Defendant, however, points to a line of authority in the Fourth Circuit that acceptance of compensation payments without a formal award may result in a statutory assignment of the longshoreman's right to maintain a third-party negligence action. In Simmons v. Sea-Land Services, Inc., 676 F.2d 106 (4th Cir. 1982), the court held that "an award in a compensation order" is created upon the completion of three events:
(1) the employer, having not contravened its liability, initiates compensation payments to the longshoreman; (2) the deputy commissioner files the employer's notice that compensation payments have been initiated; and (3) the longshoreman accepts any of the payments.
Id. at 109 (footnote omitted). The court's holding was based upon two earlier Fourth Circuit decisions, Liberty Mutual Insurance Co. v. Ameta & Co., 564 F.2d 1097 (4th Cir. 1977), and Caldwell v. Ogden Sea Transport, Inc., 618 F.2d 1037 (4th Cir. 1980). In Ameta, the longshoreman accepted compensation payments without a formal award and the deputy commissioner received a number of documents pertaining to the payments including a "Payment of Compensation Without Award" form similar to the one filed in this case. More than six months after the longshoreman's receipt of these payments, his employer's compensation carrier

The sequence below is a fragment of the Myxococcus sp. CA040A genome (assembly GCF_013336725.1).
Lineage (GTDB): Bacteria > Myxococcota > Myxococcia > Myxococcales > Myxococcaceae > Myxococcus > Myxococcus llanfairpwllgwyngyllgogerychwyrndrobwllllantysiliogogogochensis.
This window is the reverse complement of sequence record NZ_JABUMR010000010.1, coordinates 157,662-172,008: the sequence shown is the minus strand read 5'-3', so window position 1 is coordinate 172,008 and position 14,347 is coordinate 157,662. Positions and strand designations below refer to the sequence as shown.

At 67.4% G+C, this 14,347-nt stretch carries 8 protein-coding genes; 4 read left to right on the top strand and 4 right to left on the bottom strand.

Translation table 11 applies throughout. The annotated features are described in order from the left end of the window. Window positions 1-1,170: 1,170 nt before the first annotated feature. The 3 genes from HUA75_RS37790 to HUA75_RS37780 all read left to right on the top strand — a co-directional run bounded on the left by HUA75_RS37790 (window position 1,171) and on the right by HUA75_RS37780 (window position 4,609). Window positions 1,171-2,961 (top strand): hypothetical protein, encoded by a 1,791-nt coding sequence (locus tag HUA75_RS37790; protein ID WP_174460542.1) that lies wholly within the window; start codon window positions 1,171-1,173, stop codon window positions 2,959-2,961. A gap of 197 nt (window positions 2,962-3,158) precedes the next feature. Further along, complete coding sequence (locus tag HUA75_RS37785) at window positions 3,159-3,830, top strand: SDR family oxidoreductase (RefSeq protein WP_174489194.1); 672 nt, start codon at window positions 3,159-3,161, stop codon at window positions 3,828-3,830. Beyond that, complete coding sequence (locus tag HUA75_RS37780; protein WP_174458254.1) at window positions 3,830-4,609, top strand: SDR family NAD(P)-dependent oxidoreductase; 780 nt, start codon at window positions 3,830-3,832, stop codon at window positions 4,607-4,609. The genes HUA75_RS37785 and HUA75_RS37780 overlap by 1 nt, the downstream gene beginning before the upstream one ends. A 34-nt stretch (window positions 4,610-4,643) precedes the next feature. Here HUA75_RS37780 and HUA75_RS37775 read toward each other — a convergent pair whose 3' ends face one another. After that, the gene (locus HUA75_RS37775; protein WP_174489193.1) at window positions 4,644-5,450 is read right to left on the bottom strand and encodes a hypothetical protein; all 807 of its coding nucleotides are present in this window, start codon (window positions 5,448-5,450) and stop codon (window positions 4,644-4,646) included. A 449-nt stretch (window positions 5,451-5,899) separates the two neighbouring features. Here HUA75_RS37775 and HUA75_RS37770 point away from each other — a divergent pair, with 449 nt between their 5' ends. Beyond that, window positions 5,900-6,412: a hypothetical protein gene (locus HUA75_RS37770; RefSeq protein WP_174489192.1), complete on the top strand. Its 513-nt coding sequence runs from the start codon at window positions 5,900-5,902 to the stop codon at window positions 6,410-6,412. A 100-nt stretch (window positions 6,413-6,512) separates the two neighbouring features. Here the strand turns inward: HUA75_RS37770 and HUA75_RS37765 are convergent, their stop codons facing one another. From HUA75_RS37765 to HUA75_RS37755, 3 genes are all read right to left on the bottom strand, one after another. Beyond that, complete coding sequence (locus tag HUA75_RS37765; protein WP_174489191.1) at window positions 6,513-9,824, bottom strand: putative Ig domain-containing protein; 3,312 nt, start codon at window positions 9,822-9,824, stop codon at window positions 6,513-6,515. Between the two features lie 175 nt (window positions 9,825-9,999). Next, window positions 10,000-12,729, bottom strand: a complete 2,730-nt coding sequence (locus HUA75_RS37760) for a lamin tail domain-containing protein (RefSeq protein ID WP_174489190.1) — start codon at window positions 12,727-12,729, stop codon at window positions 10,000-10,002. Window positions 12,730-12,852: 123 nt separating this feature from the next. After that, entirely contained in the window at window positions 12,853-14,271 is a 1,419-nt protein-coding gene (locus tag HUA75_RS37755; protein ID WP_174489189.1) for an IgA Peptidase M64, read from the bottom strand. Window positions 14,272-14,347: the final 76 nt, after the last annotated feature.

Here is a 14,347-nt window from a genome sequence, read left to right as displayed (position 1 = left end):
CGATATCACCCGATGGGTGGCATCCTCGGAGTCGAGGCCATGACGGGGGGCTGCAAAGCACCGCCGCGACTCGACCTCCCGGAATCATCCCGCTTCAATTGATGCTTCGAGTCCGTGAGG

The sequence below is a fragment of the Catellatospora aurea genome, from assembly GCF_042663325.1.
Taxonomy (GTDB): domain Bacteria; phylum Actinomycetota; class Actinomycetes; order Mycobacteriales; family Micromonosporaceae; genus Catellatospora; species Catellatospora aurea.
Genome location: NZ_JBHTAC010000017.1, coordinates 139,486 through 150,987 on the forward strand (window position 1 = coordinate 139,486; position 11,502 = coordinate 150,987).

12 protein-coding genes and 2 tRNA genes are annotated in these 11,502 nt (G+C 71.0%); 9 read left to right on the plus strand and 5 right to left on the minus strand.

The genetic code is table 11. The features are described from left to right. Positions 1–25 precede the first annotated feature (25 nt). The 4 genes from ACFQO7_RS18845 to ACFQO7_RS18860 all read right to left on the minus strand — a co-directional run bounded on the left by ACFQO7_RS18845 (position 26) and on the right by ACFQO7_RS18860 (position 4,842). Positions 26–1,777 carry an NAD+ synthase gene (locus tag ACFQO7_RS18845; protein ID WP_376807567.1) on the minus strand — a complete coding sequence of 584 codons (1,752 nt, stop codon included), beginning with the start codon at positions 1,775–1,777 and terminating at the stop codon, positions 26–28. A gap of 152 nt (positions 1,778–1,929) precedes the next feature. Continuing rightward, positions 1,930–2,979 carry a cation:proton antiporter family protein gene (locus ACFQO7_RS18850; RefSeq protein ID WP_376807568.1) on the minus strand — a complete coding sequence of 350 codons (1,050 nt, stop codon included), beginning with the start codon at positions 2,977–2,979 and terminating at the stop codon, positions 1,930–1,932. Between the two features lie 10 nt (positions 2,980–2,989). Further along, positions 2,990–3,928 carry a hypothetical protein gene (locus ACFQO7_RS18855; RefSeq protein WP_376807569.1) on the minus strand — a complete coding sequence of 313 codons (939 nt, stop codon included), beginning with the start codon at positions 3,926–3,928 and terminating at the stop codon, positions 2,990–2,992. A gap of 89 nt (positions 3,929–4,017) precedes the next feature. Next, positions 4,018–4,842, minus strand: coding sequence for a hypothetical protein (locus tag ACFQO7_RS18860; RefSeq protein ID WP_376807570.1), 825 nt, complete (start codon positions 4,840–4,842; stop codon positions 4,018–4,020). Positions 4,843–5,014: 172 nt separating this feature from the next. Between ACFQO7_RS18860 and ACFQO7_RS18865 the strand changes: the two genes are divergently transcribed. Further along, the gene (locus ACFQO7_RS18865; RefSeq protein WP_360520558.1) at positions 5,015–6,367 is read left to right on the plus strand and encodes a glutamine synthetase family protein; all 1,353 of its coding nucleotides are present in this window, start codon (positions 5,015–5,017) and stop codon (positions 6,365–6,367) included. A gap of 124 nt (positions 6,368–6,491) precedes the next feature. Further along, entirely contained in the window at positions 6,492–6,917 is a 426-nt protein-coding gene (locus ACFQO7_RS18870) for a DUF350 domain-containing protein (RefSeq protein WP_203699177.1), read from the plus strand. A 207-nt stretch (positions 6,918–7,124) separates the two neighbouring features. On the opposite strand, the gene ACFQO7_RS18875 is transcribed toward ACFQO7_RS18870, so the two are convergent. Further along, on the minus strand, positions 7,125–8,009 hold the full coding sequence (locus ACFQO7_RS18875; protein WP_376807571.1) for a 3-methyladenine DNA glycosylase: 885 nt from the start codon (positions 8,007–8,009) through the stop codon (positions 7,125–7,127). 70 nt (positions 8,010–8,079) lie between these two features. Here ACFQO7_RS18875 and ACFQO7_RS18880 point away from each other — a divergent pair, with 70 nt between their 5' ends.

commenced a third-party action against the shipowner to recover the benefits paid to the longshoreman. The shipowner moved for summary judgment contending that there had been no formal "award" in a compensation order and therefore no statutory assignment to the carrier of the longshoreman's right of action under section 33(b). In affirming the trial court's denial of the shipowner's motion, the court of appeals held that "an award under a compensation order does not require formal entry of an award per se. Rather, the focus should properly be upon some act of ratification of compensation, whether formal or informal, and the subsequent acceptance of compensation by the claimant." 564 F.2d at 1102. Although it did not delineate the general standards which trigger a statutory assignment, the court did determine that the longshoreman's acceptance of payments when combined with the filing of certain documents by the deputy commissioner resulted in the assignment of the longshoreman's right to maintain a third-party action. In Caldwell, the court extended this holding to a longshoreman's action commenced more than six months after termination of compensation payments being paid without a formal award.